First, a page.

The cattle children make some unexpected allies.
The collected volumes of Kaiu Shirai and Posuka Demizu’s The Promised Neverland have caught up with one of the series’ main turning points. Vol. 5 detailed the cattle children’s escape from Grace Field House, and Vol. 6, out now from Viz Media, follows them through the deadly demon forest as they venture toward the coordinates B06-32, where they hope to find William Minerva or at least some other ally. Along the way, they make a pair of unlikely friends: Sonju and Mujika, both of whom are demons. Can demons and humans truly work together? This volume collects chapters 44-52, which, needless to say, are eventful. But are they good?
Art-wise, Demizu does a great job as always here. The different environments in the demon world all look imposing and alien, and the reader’s lack of knowledge about the world leaves open the possibility that anything could be hiding around the next corner. The action scenes are fantastic, as Demizu utilizes a great variety of page compositions (to include some awesome two-page spreads) that help keep events dynamic and unpredictable. Sonju and Mujika also have striking designs that combine the horrific traits of demons in this series (razor-sharp teeth, birdlike feet, etc.) with less threatening, more human attributes.
Sonju and Mujika are at the heart of this volume’s plot progression, as they shake up the children’s understanding of the world around them. For starters, of course, Sonju and Mujika are demons, but they don’t blindly hate or attempt to eat all humans. They also tell the children about the world’s past, or rather, a world’s past. It is revealed that there used to be a singular world where both humans and demons presided, but it was split 1,000 years ago into two worlds: one for each species. The implications of this event significantly complicate the children’s plans, although they do receive new hints about how best to move forward. There’s still something sinister in the air however, as the reader learns that Sonju and Mujika’s motivations for helping the children aren’t entirely altruistic.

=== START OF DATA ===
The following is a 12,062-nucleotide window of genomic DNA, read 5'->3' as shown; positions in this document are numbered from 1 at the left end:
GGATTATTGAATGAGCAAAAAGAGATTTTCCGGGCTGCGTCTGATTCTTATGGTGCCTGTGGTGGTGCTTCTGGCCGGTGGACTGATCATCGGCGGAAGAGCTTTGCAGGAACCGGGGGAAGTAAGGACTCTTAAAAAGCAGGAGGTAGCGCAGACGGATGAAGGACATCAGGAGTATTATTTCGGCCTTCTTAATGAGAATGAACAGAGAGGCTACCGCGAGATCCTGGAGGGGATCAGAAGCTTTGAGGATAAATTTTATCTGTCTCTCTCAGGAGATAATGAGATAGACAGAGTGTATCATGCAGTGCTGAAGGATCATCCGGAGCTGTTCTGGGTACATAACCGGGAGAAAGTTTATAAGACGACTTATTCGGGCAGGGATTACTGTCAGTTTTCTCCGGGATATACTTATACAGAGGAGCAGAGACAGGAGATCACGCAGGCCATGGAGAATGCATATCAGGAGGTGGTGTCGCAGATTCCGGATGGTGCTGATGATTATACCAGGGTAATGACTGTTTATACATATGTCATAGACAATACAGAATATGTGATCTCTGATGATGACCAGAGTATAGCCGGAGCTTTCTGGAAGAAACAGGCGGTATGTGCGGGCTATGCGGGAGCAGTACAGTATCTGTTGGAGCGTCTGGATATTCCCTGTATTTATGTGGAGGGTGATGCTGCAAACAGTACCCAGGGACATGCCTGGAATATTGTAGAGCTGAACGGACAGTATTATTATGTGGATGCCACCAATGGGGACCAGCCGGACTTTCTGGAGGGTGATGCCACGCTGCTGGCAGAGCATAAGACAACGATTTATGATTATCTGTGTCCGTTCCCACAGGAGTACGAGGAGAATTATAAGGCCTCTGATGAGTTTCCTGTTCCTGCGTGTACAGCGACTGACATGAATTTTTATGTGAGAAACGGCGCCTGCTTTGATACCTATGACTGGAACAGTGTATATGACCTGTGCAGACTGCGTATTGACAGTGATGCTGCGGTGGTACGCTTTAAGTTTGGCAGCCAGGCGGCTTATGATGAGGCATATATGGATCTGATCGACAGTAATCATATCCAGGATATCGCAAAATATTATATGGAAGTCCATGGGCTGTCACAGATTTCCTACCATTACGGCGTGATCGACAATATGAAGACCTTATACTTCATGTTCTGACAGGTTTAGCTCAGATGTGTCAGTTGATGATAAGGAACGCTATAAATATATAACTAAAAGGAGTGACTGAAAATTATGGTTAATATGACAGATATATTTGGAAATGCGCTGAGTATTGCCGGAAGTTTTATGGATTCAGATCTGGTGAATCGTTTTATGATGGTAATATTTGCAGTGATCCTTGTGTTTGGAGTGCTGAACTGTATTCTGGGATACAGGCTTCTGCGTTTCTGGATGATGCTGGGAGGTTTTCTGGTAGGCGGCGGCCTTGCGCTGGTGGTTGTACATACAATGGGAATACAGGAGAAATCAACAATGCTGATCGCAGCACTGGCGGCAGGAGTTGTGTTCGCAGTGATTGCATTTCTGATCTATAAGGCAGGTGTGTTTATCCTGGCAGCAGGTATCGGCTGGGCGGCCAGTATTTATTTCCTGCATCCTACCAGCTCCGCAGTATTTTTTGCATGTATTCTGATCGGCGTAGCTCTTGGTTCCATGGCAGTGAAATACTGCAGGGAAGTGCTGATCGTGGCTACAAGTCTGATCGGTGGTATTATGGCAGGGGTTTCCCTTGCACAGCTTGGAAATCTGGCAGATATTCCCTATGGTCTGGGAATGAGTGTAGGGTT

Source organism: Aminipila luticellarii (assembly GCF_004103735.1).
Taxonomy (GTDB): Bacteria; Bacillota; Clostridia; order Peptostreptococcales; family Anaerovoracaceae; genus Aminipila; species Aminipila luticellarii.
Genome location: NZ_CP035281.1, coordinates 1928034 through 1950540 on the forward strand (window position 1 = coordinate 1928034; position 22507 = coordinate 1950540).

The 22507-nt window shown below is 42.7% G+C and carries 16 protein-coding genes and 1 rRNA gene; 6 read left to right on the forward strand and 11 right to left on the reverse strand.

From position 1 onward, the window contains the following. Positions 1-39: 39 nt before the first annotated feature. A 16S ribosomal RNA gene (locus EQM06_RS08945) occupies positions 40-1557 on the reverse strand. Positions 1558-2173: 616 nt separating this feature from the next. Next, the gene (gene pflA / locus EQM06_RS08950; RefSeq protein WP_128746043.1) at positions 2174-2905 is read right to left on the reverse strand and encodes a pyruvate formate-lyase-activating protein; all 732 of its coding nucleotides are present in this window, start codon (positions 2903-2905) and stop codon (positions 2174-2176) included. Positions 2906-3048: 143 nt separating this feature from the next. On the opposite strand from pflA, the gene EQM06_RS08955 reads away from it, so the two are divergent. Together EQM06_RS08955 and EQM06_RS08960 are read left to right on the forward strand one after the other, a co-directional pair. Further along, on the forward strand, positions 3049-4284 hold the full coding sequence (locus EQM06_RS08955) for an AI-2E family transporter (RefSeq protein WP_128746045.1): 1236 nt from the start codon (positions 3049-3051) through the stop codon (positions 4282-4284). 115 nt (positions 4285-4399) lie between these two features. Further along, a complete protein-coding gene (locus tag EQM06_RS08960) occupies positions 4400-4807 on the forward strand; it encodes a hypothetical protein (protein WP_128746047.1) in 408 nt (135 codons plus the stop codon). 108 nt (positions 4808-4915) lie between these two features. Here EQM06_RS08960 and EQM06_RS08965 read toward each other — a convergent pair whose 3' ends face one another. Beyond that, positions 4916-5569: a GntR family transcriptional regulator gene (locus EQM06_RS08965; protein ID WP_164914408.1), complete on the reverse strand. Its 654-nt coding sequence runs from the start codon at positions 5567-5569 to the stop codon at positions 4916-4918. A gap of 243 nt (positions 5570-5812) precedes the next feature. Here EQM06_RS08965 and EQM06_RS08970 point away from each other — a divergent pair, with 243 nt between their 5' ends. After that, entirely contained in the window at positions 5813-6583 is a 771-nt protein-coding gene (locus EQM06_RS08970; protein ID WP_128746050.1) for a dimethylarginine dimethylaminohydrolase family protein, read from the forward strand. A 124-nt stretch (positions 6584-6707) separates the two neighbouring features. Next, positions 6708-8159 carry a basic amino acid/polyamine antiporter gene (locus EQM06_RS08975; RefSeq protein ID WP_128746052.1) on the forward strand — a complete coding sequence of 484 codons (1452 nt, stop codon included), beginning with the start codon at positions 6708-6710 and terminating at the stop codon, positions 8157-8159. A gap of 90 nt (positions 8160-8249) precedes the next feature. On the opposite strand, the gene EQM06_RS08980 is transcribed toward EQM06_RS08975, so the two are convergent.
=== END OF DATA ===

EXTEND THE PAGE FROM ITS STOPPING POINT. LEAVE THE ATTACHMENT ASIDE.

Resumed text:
There are various other bits of lore and character development in this volume, which by and large are exhilarating to watch unfold. My favorite scene is when Emma requests that Sonju take her with him as he scouts the forest for potential enemies. Upon doing so, Sonju asks Emma what she’s after. Her response? That she wants to learn how to kill other living beings. What initially sounds likes a gruesome request makes perfect sense when viewed through the lens of how much Emma has given up to protect her family, and how much more work she still has ahead of her. We also learn about the vida plant and its importance to the spiritual practice known as Gupna. Not only is it satisfying to learn more about demon religion, but these details also add terrifying context to events from the series’ very first chapter.
Those who have been keeping up with this series via Weekly Shonen Jump will also recognize the specific meanings behind a lot of foreshadowing that is foreboding but cryptic on a first read. Demizu and Shirai play a long game, and much of what gets introduced here is crucial to where the story is now. Just as some events receive more context, other questions are dangled in front of the reader, prompting further interest. This strategic interweaving of plot elements makes the manga that much more thrilling, as it’s clear that the mysteries raised will in fact be unraveled.
The Promised Neverland Vol. 6 is excellent. Its pacing is flawless, as it clears up some mysteries just to introduce more through sinister implications. With that said, the characters don’t just gain new knowledge about the world around them, they also push themselves to grow as a result. Add in Posuka’s amazing artwork and you have a must-read on all counts.